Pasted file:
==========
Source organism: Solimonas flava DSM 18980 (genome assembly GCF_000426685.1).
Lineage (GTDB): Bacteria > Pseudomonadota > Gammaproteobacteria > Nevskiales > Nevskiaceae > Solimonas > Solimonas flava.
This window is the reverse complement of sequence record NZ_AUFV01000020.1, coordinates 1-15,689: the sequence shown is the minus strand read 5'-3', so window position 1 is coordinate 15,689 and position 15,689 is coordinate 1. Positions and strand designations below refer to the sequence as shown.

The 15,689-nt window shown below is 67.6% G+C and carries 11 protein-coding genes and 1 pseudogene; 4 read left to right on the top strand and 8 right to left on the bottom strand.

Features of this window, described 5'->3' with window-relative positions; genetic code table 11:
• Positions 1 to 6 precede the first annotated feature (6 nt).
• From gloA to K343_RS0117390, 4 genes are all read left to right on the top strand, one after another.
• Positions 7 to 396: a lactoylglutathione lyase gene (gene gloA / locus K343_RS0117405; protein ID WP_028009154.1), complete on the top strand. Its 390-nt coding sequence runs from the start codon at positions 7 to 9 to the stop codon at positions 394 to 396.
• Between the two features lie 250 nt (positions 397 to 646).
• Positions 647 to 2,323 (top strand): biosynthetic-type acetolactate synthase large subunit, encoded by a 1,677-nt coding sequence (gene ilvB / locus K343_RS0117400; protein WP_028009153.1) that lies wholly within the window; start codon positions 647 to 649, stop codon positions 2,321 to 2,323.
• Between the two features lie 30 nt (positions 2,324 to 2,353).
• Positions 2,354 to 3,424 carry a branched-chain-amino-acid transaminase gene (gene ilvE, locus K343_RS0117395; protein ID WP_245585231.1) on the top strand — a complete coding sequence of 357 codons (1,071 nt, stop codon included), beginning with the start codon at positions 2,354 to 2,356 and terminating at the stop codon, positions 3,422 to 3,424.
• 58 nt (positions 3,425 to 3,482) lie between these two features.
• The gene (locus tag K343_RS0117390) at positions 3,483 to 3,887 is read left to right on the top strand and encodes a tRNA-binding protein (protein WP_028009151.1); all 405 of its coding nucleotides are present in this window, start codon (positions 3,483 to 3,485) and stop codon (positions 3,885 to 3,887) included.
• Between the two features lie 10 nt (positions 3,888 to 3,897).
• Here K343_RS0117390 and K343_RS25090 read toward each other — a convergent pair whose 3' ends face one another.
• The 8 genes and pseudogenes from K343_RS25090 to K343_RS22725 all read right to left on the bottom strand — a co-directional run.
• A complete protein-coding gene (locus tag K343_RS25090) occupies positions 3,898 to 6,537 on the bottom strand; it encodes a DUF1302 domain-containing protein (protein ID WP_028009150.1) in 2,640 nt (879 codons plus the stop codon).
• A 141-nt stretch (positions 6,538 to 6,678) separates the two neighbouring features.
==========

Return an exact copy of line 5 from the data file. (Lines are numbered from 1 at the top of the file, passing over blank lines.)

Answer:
Features of this window, described 5'->3' with window-relative positions; genetic code table 11: